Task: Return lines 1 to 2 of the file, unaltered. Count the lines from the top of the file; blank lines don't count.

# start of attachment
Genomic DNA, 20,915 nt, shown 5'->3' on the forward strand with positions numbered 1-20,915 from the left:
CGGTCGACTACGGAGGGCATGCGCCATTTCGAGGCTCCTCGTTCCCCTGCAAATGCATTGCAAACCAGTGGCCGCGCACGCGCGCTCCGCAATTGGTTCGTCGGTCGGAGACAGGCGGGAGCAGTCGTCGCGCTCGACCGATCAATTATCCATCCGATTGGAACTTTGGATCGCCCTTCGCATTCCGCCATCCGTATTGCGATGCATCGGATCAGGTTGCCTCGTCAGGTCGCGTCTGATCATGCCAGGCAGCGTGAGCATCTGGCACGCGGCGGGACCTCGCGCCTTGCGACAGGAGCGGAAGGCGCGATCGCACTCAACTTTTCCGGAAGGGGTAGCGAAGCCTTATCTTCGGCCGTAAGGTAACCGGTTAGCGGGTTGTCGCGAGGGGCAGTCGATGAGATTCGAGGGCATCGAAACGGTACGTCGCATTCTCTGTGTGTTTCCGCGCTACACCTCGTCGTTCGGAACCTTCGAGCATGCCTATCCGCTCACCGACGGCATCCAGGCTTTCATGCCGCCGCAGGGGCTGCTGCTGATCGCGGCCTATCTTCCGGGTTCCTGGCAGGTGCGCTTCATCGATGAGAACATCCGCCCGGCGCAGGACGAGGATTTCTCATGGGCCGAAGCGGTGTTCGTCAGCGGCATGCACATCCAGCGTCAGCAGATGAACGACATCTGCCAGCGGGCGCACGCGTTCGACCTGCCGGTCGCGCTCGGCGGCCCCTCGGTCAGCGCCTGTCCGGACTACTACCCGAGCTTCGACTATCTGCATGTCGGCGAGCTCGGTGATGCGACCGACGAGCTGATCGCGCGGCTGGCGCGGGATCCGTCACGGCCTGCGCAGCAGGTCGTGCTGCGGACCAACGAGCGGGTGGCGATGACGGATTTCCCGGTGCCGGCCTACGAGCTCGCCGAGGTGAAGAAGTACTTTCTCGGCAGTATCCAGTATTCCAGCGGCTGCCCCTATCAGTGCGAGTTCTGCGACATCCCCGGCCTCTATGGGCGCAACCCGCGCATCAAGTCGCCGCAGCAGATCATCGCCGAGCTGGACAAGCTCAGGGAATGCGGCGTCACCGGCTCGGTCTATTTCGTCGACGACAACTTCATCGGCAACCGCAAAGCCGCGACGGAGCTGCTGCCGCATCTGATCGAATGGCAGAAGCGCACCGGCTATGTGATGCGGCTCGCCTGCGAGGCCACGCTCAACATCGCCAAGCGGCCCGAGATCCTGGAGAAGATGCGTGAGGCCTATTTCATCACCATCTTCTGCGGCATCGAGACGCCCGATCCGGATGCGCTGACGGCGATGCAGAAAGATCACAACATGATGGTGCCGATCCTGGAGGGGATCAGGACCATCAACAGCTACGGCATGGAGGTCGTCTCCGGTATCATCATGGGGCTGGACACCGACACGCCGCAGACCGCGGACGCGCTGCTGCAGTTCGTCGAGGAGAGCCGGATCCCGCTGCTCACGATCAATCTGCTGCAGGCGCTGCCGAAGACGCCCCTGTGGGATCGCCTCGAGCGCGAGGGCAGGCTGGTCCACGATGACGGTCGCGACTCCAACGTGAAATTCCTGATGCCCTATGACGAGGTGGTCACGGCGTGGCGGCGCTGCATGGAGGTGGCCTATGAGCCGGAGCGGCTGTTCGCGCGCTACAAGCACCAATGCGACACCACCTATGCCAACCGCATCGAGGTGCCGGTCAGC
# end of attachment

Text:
Genomic DNA, 20,915 nt, shown 5'->3' on the forward strand with positions numbered 1-20,915 from the left:
CGGTCGACTACGGAGGGCATGCGCCATTTCGAGGCTCCTCGTTCCCCTGCAAATGCATTGCAAACCAGTGGCCGCGCACGCGCGCTCCGCAATTGGTTCGTCGGTCGGAGACAGGCGGGAGCAGTCGTCGCGCTCGACCGATCAATTATCCATCCGATTGGAACTTTGGATCGCCCTTCGCATTCCGCCATCCGTATTGCGATGCATCGGATCAGGTTGCCTCGTCAGGTCGCGTCTGATCATGCCAGGCAGCGTGAGCATCTGGCACGCGGCGGGACCTCGCGCCTTGCGACAGGAGCGGAAGGCGCGATCGCACTCAACTTTTCCGGAAGGGGTAGCGAAGCCTTATCTTCGGCCGTAAGGTAACCGGTTAGCGGGTTGTCGCGAGGGGCAGTCGATGAGATTCGAGGGCATCGAAACGGTACGTCGCATTCTCTGTGTGTTTCCGCGCTACACCTCGTCGTTCGGAACCTTCGAGCATGCCTATCCGCTCACCGACGGCATCCAGGCTTTCATGCCGCCGCAGGGGCTGCTGCTGATCGCGGCCTATCTTCCGGGTTCCTGGCAGGTGCGCTTCATCGATGAGAACATCCGCCCGGCGCAGGACGAGGATTTCTCATGGGCCGAAGCGGTGTTCGTCAGCGGCATGCACATCCAGCGTCAGCAGATGAACGACATCTGCCAGCGGGCGCACGCGTTCGACCTGCCGGTCGCGCTCGGCGGCCCCTCGGTCAGCGCCTGTCCGGACTACTACCCGAGCTTCGACTATCTGCATGTCGGCGAGCTCGGTGATGCGACCGACGAGCTGATCGCGCGGCTGGCGCGGGATCCGTCACGGCCTGCGCAGCAGGTCGTGCTGCGGACCAACGAGCGGGTGGCGATGACGGATTTCCCGGTGCCGGCCTACGAGCTCGCCGAGGTGAAGAAGTACTTTCTCGGCAGTATCCAGTATTCCAGCGGCTGCCCCTATCAGTGCGAGTTCTGCGACATCCCCGGCCTCTATGGGCGCAACCCGCGCATCAAGTCGCCGCAGCAGATCATCGCCGAGCTGGACAAGCTCAGGGAATGCGGCGTCACCGGCTCGGTCTATTTCGTCGACGACAACTTCATCGGCAACCGCAAAGCCGCGACGGAGCTGCTGCCGCATCTGATCGAATGGCAGAAGCGCACCGGCTATGTGATGCGGCTCGCCTGCGAGGCCACGCTCAACATCGCCAAGCGGCCCGAGATCCTGGAGAAGATGCGTGAGGCCTATTTCATCACCATCTTCTGCGGCATCGAGACGCCCGATCCGGATGCGCTGACGGCGATGCAGAAAGATCACAACATGATGGTGCCGATCCTGGAGGGGATCAGGACCATCAACAGCTACGGCATGGAGGTCGTCTCCGGTATCATCATGGGGCTGGACACCGACACGCCGCAGACCGCGGACGCGCTGCTGCAGTTCGTCGAGGAGAGCCGGATCCCGCTGCTCACGATCAATCTGCTGCAGGCGCTGCCGAAGACGCCCCTGTGGGATCGCCTCGAGCGCGAGGGCAGGCTGGTCCACGATGACGGTCGCGACTCCAACGTGAAATTCCTGATGCCCTATGACGAGGTGGTCACGGCGTGGCGGCGCTGCATGGAGGTGGCCTATGAGCCGGAGCGGCTGTTCGCGCGCTACAAGCACCAATGCGACACCACCTATGCCAACCGCATCGAGGTGCCGGTCAGC